Best Practices

KCSourceLink: 7 Tips to Protect Your Small Business from Cyber Attacks

Published Jul 30, 2015 by SourceLink Administrator

by: Sarah Mote

Data breaches on such big-label companies as JPMorgan Chase, Home Depot and Target are prompting more small businesses to question their own digital security and wonder, “How safe is my data?”

Small businesses, in fact, can be ripe targets for cybercriminals. Many small businesses are easy targets because they don’t recognize the value of their data and haven’t yet taken the measures to protect it. In fact, a study by the National Cyber Security Alliance found that 60 percent of small firms go out of business within six months of a data breach. So if the headlines don’t prompt your business to take action to protect your data, maybe that percentage of doom will.

The goal of most cyber-attacks is to plant malware on any available computer. Once in place, hackers can exploit your computer and use it to perform additional attacks: capture banking, email and point of sale information from credit card swipes, perform cyber vandalism, even hold your computer hostage, requiring you to pay a ransom.

Cyber-attacks cost small business plenty once you add up the replacement costs, professional IT assistance, lost time, business and credibility.

But it’s not all gloomy. Here are some tips you can take to protect your data and your business.

  1. Use a business-class Internet firewall and anti-virus on ALL devices. Also include locking screen savers and mobile device protection services for mobile devices.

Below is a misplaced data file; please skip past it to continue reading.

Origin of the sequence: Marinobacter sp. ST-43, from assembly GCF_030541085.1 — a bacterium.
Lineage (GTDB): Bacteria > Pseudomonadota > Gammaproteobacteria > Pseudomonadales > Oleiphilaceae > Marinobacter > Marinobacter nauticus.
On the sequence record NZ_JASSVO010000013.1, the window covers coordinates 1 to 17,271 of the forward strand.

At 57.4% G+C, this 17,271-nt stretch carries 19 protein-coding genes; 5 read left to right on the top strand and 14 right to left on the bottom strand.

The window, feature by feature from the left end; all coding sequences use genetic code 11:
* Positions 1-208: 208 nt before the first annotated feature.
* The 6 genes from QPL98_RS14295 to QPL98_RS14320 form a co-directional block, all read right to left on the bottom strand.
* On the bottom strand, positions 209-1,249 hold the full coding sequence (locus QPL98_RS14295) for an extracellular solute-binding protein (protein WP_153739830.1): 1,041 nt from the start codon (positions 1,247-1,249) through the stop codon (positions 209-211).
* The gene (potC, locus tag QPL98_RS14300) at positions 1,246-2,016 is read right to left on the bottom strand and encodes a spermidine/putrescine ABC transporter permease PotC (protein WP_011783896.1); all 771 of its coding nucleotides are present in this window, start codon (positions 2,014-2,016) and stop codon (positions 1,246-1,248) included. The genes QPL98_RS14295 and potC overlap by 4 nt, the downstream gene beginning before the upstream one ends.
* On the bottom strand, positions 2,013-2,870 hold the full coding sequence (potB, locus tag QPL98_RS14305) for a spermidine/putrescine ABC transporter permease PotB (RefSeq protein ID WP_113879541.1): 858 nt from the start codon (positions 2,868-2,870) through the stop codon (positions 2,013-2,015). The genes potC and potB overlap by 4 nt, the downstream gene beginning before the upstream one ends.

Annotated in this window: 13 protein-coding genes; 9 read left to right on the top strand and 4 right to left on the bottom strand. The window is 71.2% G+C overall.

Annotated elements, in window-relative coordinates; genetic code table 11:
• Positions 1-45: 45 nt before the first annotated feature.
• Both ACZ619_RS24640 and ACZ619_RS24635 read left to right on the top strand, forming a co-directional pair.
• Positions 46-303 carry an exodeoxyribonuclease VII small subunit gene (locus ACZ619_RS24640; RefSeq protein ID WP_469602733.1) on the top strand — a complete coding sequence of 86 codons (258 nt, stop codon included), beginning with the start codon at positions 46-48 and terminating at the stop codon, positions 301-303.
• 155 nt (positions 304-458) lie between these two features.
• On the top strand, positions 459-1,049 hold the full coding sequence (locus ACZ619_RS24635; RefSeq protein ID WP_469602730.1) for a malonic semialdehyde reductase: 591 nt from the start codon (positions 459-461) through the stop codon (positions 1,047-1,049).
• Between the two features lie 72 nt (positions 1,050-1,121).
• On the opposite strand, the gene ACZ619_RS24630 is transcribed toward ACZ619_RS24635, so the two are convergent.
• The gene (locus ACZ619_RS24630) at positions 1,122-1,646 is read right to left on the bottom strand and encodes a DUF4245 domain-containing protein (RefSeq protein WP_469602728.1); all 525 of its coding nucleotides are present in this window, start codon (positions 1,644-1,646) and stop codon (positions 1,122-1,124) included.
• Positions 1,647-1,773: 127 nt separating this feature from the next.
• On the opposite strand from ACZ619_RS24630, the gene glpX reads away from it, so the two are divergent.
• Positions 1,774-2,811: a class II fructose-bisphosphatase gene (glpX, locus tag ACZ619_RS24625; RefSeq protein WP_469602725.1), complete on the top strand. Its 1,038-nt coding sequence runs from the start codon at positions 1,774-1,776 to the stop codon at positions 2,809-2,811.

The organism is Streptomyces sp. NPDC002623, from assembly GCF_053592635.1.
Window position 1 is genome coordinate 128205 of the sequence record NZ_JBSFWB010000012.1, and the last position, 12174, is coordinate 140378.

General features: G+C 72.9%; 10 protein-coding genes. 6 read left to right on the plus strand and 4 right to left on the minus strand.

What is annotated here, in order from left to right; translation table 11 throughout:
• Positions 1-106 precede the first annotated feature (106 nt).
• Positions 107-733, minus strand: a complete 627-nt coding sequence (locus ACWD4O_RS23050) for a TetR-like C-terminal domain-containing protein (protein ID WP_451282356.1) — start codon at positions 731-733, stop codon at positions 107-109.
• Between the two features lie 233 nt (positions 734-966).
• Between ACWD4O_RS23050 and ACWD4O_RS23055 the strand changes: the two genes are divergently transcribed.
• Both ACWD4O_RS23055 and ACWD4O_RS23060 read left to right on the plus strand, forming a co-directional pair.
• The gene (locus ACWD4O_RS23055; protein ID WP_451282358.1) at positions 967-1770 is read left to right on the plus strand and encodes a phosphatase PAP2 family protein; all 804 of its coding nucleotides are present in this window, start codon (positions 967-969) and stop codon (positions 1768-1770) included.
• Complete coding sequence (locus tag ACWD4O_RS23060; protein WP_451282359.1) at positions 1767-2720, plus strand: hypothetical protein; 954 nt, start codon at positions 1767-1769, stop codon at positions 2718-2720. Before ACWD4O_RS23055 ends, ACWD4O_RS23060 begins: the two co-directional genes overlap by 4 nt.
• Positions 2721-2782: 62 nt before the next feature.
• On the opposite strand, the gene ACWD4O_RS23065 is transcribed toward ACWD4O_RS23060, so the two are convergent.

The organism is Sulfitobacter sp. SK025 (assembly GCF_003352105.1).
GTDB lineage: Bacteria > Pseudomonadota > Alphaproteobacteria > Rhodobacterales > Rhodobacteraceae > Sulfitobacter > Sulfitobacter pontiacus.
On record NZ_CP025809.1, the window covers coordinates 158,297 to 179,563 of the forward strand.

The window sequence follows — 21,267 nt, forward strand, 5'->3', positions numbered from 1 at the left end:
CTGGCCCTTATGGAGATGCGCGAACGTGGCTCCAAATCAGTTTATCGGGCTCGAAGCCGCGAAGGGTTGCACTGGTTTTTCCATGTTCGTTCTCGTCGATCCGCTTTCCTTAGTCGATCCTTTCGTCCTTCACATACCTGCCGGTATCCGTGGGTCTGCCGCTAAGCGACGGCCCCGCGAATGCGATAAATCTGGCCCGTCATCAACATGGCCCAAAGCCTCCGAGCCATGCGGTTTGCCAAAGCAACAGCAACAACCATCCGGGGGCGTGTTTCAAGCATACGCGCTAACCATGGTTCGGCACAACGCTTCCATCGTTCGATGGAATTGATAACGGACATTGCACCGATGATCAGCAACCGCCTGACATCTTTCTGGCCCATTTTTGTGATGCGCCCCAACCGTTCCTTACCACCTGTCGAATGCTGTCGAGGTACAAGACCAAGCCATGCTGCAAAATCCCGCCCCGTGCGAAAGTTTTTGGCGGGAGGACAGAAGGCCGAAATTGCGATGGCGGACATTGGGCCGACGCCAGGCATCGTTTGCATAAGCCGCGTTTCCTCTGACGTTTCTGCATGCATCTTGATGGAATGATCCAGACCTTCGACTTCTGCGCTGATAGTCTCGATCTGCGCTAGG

2. Install all updates for system software.
  3. Use strong passwords – consider using pass phrases for ease of remembering and security, and do not share passwords between social and financial sites.
  4. Set up different accounts or networks: administrator to install new software, give guests wireless access for daily use. Use separate machines for business and personal interactions.
  5. Lock up your IT equipment and don’t use sticky notes with passwords written down.
  6. Formalize a written security policy so everyone knows the policies.
  7. Backup, backup, backup!

As you are moving forward to protect yourself, your employees and your clients’ information, remember to stay vigilant. If something doesn’t feel/look right, reach out the person that it came from. It is better to be safe when protecting your business.

Tips and information provided by Michael Gilmore, Chief Technical Offices with RESULTS Technology.

Content contributed by Sarah Mote, KCSourceLink. KCSourceLink is a proud affiliate of U.S.SourceLink, America's largest resource network for entrepreneurs.